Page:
Guinea pigs and misinformation – COVID-19 vaccine hesitancy is a growing threat

Covid-19 vaccine. (Photo by Hakan Nural on Unsplash)

Tshepo Molai has been ignoring the emails and SMS’s from different medical insurance companies inviting him to register for the COVID-19 vaccine. Molai is one of a large number of South Africans showing vaccine hesitancy.

Vaccine hesitancy is the resistance of, or the delay in acceptance of the vaccination despite the availability of vaccination services. It also one of the ten greatest threats to global health , according to the World Health Organisation.

Molai, a 60-year-old Pretoria resident, has been vaccinated before but distrusts the technology used to develop the COVID-19 vaccine specifically. The pause of the Johnson and Johnson vaccine rollout, which was quickly resumed after tests showed it was safe to use, scared Molai.

“In my opinion, the new mRNA technology used to manufacture the vaccine has not been properly tested. The recent suspension of the Johnson & Johnson vaccine in America, and eventually in South Africa, due to the blood clots it caused to the few, is just one of the reflections of the trial and error basis that the side-effects are being monitored on. I am not willing to be a guinea pig to find out what further side effects there may be,” he said.

Molai, who heads up infrastructure and logistics for a mining company, has no problem with vaccines that have been used for decades but has doubts because he believes the COVID-19 shot was developed too quickly.

“I am not concerned about individual cases. What remains is that, initially when the vaccination roll-out started, the manufacturers didn’t know that there were going to be blood clots. The vaccine trials also did not show this as a possible effect, and then few months into the vaccination, there were blood clots. Nobody knows how prevalent other effects will be, so why would I expose myself?”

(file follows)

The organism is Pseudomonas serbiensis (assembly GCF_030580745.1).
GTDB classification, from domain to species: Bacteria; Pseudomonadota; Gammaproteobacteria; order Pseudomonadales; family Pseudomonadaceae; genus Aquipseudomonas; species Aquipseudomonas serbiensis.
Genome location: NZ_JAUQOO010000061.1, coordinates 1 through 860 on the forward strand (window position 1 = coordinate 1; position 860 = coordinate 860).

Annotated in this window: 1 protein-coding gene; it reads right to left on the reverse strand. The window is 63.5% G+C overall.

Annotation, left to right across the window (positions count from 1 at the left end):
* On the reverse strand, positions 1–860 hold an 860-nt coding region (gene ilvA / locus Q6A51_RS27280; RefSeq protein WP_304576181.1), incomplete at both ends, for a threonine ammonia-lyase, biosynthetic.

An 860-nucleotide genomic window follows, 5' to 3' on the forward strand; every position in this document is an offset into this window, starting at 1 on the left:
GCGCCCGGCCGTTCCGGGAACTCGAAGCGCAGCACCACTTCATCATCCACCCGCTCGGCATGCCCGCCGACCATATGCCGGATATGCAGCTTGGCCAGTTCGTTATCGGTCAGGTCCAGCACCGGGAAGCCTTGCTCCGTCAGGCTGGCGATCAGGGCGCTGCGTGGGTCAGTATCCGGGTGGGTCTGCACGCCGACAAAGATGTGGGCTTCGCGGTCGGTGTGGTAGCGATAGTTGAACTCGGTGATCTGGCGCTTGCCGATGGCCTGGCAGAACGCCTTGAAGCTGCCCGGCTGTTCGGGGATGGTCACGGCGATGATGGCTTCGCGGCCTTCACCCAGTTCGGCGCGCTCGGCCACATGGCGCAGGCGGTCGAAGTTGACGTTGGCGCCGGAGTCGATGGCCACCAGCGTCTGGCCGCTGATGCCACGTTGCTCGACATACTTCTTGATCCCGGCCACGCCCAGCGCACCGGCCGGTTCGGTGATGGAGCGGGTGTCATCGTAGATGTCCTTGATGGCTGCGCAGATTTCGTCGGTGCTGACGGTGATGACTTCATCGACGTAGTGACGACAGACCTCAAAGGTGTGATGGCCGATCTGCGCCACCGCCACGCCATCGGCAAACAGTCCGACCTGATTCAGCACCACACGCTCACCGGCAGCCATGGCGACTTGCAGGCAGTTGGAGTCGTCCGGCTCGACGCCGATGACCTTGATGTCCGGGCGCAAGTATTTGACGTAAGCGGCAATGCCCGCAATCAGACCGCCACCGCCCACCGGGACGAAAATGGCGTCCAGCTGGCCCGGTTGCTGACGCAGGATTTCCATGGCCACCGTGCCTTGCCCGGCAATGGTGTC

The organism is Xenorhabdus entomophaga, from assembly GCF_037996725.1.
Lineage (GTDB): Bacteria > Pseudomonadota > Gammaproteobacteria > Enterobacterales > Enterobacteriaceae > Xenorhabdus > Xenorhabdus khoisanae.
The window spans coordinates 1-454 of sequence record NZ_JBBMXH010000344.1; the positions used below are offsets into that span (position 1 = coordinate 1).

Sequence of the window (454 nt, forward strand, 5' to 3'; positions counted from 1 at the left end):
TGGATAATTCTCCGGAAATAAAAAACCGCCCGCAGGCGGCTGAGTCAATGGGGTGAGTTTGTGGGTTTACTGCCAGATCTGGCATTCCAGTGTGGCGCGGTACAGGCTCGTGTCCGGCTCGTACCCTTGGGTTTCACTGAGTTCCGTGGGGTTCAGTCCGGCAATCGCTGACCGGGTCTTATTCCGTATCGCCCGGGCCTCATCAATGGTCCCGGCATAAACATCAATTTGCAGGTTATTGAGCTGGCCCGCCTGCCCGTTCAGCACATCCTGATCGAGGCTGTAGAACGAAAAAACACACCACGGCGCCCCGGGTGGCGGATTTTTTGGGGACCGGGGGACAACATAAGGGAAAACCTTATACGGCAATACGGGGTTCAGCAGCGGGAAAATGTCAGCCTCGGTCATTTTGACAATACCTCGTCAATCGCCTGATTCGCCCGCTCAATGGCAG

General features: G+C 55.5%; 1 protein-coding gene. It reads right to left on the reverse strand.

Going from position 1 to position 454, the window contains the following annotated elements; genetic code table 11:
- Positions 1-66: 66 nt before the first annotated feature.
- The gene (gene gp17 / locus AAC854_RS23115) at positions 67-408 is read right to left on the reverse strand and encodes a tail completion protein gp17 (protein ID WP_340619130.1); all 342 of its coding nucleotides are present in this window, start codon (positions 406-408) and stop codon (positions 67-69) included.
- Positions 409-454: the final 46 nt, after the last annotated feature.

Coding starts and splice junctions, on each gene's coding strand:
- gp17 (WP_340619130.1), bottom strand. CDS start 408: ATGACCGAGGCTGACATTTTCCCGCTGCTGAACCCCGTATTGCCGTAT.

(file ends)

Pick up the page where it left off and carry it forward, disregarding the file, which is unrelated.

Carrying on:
Vaccine hesitancy in SA

Since COVID-19 vaccine trials began in South Africa in June 2020, the attitude against its use in South Africa spread quickly. This was  fuelled by the rise of fake news, mistrust in the government and a lack of information about the manufacturing process of the vaccine and its long-term side effects.

The University of Johannesburg, in partnership with the Human Sciences Research Council, published a  survey on vaccine hesitancy in January. Sampling 10,000 people, the survey showd that  that while 52% of people would definitely take the vaccine, there is a large number of people who are unsure about taking a vaccine.

Fifteen percent of participants don’t know if they would take a vaccine, 6% probably wouldn’t take a vaccine and 12% of people surveyed definitely would not take a vaccine, the survey found. Participants’ main concerns included potential side effects (25%), and effectiveness (18%) of the vaccines. Only 7% mentioned concerns relating to conspiracies, and 4% cited religious or occult issues with the vaccine.

Misinformation, fake news and conspiracy theories